Japan has requested a limited number of foreign search and rescue teams to help with the aftermath of its major earthquake and tsunami, the United Nations said Friday.
More than 68 search and rescue teams from 45 countries have offered aid to Japan, which was hit by the earthquake and tsunami Friday in the northeast, it said.
"Japan has requested international search and rescue teams, but only a handful," Elisabeth Byrs, spokeswoman of the U.N. Office for the Coordination of Humanitarian Affairs (OCHA), said in Geneva.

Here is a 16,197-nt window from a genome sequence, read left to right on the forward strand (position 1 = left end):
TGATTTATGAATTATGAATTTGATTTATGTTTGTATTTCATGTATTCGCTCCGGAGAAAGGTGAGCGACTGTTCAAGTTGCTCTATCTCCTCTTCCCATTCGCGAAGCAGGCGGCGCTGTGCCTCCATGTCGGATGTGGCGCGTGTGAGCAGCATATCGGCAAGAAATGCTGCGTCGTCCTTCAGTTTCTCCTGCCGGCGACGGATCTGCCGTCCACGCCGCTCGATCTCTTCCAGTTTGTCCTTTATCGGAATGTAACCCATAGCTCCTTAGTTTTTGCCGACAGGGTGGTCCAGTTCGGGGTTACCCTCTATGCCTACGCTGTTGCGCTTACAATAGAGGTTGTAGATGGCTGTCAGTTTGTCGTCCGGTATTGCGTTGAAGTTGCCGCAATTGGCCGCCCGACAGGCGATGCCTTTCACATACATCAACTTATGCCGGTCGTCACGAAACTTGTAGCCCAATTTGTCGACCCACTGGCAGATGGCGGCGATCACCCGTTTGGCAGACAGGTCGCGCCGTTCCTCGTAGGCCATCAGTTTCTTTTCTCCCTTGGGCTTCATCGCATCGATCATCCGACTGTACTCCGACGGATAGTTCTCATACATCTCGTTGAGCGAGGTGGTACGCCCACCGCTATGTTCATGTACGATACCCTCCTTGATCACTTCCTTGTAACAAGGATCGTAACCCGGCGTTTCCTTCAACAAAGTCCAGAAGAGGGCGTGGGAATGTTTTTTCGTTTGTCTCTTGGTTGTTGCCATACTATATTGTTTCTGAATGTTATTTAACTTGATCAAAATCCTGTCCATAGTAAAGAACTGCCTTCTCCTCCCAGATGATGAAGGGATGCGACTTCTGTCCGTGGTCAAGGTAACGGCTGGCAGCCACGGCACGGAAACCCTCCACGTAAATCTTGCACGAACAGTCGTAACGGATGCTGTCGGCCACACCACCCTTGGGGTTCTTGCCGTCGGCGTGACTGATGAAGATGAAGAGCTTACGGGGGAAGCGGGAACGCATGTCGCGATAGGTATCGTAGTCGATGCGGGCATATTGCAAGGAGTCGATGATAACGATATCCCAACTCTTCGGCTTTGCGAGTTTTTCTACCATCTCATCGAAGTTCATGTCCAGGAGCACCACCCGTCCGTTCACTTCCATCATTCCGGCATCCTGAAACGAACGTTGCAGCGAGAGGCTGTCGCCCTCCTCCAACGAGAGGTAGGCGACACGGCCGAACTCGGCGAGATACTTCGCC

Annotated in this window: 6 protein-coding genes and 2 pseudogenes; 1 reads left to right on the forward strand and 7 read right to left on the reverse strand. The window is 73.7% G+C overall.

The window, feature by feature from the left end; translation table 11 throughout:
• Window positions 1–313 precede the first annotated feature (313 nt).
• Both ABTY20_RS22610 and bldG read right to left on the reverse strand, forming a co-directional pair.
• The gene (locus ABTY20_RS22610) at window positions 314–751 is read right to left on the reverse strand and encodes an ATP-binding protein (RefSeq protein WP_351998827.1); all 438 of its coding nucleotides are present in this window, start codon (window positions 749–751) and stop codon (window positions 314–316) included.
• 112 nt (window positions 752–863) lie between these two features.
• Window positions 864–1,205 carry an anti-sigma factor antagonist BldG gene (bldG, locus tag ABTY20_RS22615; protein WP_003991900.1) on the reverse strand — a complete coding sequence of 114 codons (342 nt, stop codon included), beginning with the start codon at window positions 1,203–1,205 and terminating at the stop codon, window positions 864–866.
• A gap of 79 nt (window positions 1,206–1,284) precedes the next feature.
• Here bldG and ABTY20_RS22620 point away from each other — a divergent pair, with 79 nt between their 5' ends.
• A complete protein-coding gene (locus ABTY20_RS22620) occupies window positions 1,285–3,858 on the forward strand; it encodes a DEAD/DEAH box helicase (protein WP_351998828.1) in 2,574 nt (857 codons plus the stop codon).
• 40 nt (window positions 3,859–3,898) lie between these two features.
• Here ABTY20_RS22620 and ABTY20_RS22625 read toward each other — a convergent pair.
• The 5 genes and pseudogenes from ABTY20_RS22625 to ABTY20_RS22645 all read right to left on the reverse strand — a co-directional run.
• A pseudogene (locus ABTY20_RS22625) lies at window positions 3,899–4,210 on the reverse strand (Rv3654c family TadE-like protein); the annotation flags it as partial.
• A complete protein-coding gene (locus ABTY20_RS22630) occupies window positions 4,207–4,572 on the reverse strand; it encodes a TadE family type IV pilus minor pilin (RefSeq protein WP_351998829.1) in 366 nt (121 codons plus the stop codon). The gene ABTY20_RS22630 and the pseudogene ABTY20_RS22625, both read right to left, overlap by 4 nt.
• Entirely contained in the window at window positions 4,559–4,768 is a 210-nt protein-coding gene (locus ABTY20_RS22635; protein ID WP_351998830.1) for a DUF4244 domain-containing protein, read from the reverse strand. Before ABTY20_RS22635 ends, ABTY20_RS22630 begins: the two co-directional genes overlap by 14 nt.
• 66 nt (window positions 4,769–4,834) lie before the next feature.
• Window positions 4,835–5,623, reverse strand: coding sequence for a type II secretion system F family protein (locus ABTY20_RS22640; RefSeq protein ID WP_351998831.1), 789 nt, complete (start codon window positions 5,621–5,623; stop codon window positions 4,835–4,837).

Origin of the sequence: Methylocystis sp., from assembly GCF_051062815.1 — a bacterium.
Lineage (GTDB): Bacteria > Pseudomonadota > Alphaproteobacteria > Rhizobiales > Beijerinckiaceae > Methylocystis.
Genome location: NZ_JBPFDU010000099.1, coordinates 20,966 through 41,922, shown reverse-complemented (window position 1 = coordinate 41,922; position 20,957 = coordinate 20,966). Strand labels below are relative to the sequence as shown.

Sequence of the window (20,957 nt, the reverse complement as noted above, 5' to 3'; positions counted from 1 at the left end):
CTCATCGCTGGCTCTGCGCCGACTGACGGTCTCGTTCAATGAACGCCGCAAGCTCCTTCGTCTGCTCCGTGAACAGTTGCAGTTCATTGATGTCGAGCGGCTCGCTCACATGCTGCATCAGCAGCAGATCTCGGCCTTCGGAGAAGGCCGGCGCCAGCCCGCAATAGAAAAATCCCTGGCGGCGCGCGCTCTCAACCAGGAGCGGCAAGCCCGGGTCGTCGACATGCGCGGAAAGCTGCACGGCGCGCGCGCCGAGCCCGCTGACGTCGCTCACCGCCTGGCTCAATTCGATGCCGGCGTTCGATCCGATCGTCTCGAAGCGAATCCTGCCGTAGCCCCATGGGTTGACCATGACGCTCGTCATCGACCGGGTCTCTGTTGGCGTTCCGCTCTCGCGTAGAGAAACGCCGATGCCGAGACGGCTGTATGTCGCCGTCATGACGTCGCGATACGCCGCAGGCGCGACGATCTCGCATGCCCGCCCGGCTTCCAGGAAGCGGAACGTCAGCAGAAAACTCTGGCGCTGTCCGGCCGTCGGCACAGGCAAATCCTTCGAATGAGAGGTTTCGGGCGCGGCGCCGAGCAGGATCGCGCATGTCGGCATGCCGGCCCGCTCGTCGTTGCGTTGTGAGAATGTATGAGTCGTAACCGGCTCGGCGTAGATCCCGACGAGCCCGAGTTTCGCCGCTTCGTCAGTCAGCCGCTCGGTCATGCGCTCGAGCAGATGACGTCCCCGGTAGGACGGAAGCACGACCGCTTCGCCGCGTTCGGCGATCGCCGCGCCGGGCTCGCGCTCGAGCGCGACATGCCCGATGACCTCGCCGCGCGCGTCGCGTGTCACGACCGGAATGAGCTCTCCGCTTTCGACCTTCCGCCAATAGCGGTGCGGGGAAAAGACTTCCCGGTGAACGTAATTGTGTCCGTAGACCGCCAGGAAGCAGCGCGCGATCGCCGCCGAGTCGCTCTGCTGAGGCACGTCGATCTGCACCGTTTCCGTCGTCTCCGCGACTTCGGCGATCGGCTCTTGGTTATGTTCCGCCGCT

At least four teams had been requested — from Australia, New Zealand, South Korea and the United States, Byrs said. Japan’s request was made before a strong quake with preliminary magnitude of 5.8 struck northwestern Japan early Saturday.
U.S. President Barack Obama spoke to Japanese Prime Minister Naoto Kan Friday to offer to help "in any way possible," the Japanese Jiji agency reported.
"The United States stands ready to help the Japanese people in this time of great trial … The friendship and alliance between our two nations is unshakeable, and only strengthens our resolve to stand with the people of Japan as they overcome this tragedy," Obama said in a statement.
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